#63 4 years ago

Helpful hint: Naphtha and a toothbrush make quick work of removing flux.

#64 4 years ago

I learned that early Bally/Stern power supplies are much easier to work on if you remove them from the backbox, transformer and all. It's only 5-6 screws. And, you can connect it to 120/240VAC right there on your bench (but be careful, of course).

#65 4 years ago
Quoted from swampfire:

I learned that early Bally/Stern power supplies are much easier to work on if you remove them from the backbox, transformer and all. It's only 5-6 screws. And, you can connect it to 120/240VAC right there on your bench (but be careful, of course).

So Glad I read this.
I was wondering how hard the power supply was to move.
I am working on a Bally KISS that needs a new power distribution board located right over the power supply.
And to make it worse all the wires on the backside of the board must be soldered in place. Arrrrrrgh.
Nice knowing I can easily remove the whole thing for bench work. I was not looking forward to soldering in the tight little space in the head.

#66 4 years ago
Quoted from Catch86:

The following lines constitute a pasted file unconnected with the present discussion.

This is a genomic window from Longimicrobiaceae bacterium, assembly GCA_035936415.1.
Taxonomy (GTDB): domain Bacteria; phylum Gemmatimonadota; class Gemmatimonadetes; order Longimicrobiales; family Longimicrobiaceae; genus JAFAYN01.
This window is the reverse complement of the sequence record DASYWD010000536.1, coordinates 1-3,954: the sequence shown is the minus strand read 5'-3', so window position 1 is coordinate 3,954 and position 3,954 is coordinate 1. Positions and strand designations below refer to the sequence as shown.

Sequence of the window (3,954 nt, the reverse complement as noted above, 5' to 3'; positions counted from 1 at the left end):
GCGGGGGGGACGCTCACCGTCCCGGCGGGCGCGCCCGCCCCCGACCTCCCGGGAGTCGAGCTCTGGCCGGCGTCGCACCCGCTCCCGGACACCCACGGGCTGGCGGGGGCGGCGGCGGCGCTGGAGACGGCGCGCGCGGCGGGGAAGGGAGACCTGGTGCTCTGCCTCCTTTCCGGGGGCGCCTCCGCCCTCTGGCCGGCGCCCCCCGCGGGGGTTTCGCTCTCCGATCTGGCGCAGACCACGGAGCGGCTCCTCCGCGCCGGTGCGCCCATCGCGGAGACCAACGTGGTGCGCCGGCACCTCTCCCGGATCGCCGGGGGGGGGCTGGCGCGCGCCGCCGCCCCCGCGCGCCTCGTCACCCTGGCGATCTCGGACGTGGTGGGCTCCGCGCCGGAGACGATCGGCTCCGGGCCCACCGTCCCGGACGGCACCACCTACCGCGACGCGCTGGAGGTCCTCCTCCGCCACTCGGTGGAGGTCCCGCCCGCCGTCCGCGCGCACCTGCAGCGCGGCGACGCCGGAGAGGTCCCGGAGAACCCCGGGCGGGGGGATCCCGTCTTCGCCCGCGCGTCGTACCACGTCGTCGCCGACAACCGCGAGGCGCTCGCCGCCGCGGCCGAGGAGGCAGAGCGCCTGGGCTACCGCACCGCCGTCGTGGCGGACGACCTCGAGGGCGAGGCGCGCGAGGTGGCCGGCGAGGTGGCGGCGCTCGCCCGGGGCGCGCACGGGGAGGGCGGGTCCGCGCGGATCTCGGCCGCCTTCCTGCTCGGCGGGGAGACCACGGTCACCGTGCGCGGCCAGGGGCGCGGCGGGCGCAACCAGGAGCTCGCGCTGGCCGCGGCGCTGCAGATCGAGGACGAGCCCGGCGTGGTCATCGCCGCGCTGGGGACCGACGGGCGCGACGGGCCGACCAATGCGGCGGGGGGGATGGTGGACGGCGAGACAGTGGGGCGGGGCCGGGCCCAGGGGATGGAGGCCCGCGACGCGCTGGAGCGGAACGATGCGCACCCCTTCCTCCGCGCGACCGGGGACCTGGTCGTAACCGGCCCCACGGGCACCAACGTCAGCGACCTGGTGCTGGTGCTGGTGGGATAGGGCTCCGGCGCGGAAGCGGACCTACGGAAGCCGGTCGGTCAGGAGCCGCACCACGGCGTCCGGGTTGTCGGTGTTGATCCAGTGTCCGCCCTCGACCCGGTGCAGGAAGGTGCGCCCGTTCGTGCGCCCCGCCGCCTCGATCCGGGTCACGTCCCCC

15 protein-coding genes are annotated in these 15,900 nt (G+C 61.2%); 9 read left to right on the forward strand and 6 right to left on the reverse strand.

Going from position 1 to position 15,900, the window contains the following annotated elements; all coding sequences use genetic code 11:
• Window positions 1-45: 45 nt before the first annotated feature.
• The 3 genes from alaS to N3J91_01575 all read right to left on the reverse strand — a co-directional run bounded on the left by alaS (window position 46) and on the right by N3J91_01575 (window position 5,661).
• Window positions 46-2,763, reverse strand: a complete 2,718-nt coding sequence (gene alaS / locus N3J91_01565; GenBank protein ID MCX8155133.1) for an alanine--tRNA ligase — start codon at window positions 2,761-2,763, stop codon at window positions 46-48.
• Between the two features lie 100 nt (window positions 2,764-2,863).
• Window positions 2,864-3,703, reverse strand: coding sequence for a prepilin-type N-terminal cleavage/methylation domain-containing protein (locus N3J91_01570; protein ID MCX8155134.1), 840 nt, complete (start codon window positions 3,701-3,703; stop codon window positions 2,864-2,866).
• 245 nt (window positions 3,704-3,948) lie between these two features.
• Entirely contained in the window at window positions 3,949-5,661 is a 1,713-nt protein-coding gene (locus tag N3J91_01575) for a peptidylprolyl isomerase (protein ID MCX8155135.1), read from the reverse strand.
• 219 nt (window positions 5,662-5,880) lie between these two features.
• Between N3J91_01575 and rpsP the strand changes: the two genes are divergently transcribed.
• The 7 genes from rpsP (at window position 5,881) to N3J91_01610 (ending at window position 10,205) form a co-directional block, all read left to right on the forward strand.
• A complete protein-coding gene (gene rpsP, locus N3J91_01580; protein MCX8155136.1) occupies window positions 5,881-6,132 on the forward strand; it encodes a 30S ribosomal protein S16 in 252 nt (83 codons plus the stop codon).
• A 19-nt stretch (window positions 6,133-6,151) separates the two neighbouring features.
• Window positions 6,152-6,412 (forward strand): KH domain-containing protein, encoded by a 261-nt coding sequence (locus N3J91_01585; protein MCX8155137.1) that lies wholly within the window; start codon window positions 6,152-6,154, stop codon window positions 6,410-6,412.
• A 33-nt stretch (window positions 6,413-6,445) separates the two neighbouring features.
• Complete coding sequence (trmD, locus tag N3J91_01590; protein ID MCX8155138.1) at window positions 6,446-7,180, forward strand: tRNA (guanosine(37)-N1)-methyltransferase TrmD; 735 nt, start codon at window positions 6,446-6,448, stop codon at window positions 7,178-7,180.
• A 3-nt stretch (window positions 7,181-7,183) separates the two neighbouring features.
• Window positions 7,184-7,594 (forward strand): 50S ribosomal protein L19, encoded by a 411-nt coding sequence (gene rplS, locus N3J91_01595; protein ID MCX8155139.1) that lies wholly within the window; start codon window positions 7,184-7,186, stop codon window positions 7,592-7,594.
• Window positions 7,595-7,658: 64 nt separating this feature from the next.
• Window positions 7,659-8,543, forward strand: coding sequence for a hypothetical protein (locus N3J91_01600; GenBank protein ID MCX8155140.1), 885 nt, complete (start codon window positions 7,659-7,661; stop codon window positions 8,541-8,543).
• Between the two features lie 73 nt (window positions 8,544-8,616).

I learned that replacing the LM339 differential amp on the Opto board of a Doctor Who is not always the fix. So about a year ago I was getting the "GND. SHORT ROW 1 IS STUCK CLOSED." So I tracked it down to U3 of the Opto board. So I cut the IC out and desoldered the pins out of the holes. I noticed that there was a lot of flux residue under the IC. I thought nothing of it and cleaned it. I then put a socket in and put the new part in. Piece of cake. Pin worked. Done. Right? Well, fast-forward to this past summer and I was getting weird problems of the VUK randomly firing while playing and the ESCAPE sequence randomly being completed without even hitting them and the "GND. SHORT" problem showing up again. I seemed to have begun around July 4th weekend when we had a party and the house was open and the humid air was coming into the house. The pins are located right next to the back door. So back to the problem. I just replaced U3 since it was now socketed and that would be it. Nope. So troubleshooting showed that it looked like maybe U2 was the problem. So I figured why not just replace U1 and U2 with sockets. Did that and the problem was still there but it came and went. Meaning it was intermittent and seemed to be better if I played it more. Ultimately I removed the IC's and just started ohming out the pins around U3 and U2. While doing this I found that I could measure a resistance between pins that should be wide open with no resistance. I then removed the socket from U3. Then the measurements were open with no resistance the way it should be. After that it was pretty obvious that the flux residue from the soldering was the cause. I then cleaned the board again and used a low flux solder and tried cleaning with flux off as best I could while the socket was installed. I measured again and now the measurements were reading open as they should. Now it works perfectly. So I learned that differential amps are very sensitive to flux contamination. So the flux was acting as sponge to the humid air.